Main Street Project


Our Farm

Why the Farm Exists

Our 100-acre demonstration farm is at the heart of Main Street Project’s work to build a poultry-centered regenerative agriculture system that will change the way food is produced around the world and transform the conventional landscapes.

With proof of concept firmly established through our initial small prototype facilities, we have consolidated and scaled up our production, training and research operations. Main Street Project’s farm:

  • Demonstrates and documents the economic, ecological and social (triple bottom line) impacts of our model at a family-farm level.
  • Increases Main Street Project’s capacity to offer our innovative agripreneur training to a new generation of free-range poultry farmers.
  • Anchors a long-range plan to catalyze regional expansion of our system and related enterprises.
  • Establishes a path for Latino families to participate in the food system as dignified workers or land and business owners.
  • Creates food security and provides the local community with fresh eggs, meat, nuts, fruits and vegetables.
  • Restores soils and creates a biodiverse, resilient permaculture system where free-roaming poultry thrive.
  • Educates the next generation of consumers and investors on the benefits of eating healthy.

What Happens on the Farm

Our farm demonstrates our model of a highly efficient, poultry-centered regenerative agriculture system. Chickens range in paddocks designed to mimic their natural habitat. They provide meat, eggs and natural fertilizer. Hazelnuts and elderberries are planted inside and outside the paddock to provide perennial cover for the birds, as well as cash crops for the farmer. Annual edible crops, like beans and garlic, are planted between the rows of perennials.

The farm will have the infrastructure for comprehensive poultry operations. Perennial plants such as hazelnuts and elderberries cover significant acreage, and annual vegetable production opens up additional enterprise opportunities. The farm shows what is possible: a biodiverse system of symbiotically connected livestock and perennials, with no chemical inputs, that creates the potential to build soil, retain and clean water, and deliver economic benefits to the community.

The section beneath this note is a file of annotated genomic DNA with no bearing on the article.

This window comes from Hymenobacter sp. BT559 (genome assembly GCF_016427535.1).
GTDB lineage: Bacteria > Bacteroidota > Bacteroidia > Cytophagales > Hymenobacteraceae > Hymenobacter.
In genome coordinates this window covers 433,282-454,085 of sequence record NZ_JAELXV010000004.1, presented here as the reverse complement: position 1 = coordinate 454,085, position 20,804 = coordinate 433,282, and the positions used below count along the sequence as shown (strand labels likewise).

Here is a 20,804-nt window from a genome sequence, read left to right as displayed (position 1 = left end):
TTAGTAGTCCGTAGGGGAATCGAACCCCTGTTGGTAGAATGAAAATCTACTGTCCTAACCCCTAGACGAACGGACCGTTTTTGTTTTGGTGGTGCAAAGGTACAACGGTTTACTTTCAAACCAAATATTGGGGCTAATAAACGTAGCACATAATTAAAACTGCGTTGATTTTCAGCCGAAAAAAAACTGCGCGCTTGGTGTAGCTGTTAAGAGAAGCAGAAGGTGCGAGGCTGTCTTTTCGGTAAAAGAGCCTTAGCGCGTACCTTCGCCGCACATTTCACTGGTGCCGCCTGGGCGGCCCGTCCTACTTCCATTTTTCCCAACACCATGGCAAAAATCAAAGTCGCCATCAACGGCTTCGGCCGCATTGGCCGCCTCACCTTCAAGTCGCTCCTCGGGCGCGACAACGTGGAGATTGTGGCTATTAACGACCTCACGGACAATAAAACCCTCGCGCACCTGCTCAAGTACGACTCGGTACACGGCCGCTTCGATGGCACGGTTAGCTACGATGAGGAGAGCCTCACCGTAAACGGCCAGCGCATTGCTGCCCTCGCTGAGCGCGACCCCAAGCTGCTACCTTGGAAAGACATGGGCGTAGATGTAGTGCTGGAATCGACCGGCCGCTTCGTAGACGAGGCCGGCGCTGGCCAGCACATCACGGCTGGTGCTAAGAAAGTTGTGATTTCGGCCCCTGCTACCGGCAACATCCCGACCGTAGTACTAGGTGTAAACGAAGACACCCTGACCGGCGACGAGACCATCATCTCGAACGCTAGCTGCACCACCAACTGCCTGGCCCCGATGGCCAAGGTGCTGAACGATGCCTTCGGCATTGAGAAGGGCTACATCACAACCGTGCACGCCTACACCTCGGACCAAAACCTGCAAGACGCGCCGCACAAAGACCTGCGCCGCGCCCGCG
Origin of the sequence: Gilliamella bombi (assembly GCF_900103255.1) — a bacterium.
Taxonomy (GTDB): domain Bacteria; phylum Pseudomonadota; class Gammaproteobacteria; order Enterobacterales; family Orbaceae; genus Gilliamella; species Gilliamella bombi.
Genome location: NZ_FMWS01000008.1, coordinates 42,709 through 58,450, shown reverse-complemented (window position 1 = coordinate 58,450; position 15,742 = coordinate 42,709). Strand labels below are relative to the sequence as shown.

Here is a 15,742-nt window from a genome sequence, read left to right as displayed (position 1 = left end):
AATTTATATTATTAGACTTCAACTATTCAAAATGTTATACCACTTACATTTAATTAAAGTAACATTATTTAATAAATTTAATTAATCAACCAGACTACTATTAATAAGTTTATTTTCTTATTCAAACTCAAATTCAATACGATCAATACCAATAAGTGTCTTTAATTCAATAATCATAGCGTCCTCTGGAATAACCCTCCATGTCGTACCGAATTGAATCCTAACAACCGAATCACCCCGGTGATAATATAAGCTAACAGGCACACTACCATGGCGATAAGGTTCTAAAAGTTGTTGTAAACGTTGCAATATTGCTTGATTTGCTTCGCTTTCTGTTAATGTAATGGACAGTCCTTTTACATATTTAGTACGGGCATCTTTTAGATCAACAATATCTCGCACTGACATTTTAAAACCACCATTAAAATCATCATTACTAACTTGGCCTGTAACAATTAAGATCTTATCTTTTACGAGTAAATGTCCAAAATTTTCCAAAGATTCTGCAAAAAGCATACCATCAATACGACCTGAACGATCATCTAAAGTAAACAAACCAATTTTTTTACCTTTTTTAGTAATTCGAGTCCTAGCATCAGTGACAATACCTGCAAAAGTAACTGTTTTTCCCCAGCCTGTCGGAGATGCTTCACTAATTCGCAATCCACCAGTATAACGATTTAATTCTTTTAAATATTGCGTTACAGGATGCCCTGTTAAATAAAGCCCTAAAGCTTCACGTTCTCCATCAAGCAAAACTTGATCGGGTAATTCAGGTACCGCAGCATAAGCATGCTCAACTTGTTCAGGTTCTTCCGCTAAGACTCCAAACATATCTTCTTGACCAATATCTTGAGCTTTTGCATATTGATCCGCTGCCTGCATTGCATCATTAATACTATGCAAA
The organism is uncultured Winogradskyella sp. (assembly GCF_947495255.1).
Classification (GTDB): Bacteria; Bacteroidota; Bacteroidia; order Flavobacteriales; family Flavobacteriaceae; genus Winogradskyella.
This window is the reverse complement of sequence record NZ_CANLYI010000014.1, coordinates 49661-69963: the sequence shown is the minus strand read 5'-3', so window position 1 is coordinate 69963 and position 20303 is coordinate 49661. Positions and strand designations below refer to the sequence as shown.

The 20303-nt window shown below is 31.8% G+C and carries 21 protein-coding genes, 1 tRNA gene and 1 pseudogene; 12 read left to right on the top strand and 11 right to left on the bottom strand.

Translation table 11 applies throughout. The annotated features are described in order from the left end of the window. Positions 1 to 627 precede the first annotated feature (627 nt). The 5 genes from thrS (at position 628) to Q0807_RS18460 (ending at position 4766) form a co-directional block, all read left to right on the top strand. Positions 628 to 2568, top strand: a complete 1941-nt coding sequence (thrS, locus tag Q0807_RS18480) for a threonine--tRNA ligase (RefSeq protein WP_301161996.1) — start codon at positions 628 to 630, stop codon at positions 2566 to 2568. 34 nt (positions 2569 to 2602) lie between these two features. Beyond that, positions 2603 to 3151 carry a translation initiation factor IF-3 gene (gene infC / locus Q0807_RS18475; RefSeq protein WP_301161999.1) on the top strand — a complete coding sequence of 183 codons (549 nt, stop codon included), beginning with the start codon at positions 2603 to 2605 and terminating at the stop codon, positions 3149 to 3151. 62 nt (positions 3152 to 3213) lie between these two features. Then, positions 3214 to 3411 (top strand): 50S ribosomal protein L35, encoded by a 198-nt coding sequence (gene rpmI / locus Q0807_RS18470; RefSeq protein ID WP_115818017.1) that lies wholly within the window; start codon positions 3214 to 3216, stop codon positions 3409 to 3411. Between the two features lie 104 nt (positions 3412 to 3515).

Our training supports our triple bottom line of ecological, economic and social benefits. We don’t just refrain from worker exploitation; our system precludes it by making the workers the decision-makers. With its low initial investment, poultry-centered farming serves as a familiar and viable economic entry point for Latino immigrants who have farming experience and knowledge and have felt first-hand the inequity of the current food system. Training opens the door to the opportunity for them to develop new farm facilities with strong management and maintenance practices and achieve social and economic stability.

Learn more about our training programs.

Research & Development

One of the farm’s primary purposes is to promote research and development of Main Street Project’s poultry-centered regenerative agriculture model. Learn more about our research and development fieldwork and priorities. On the farm, we’re focused on research that ensures that our system is centered on three factors:

  • Social research is centered on the well-being of food system participants, including farmers, farm workers, consumers, and members of surrounding communities.
  • Economic research quantifies the transfer and growth of economic resources among people, such as fair wages for workers, fair pricing for consumers, profitability for farmers and the economic ripple effect of our system design.
  • Ecological research examines the biological, physical and chemical processes on which energy transformation depends, with special emphasis on the cycling of nutrients through air, soil, water, plants and animals, as well as keeping these cycles in balance.

The farm supports new training programs for established farmers looking to diversify their operations. It provides a living laboratory for basic and applied systems research, and it establishes the baseline economic and ecological modeling and data we need to improve the sustainability and scalability of our system over time.


From Our Blog:

Thunder Valley CDC – Poultry Partnership

This summer we visited Nick Hernandez, Director of the Food Sovereignty initiative at Thunder Valley CDC. Nick and his team are creating sustainable food systems on the Pine Ridge Indian reservation, …


New Trainees Ready for Chickens

On Friday, November 10, a group of 8 trainees completed the Main Street Project Agripreneur Training Program. The trainees are all residents of Faribault, MN and will be continuing their experiential …


The Power of the Hazelnut and its Perennial Canopy

Main Street Project is working with farmers, agricultural and environmental scientists, and the rural and immigrant communities to build an alternative food system that thrives on cultivating people a …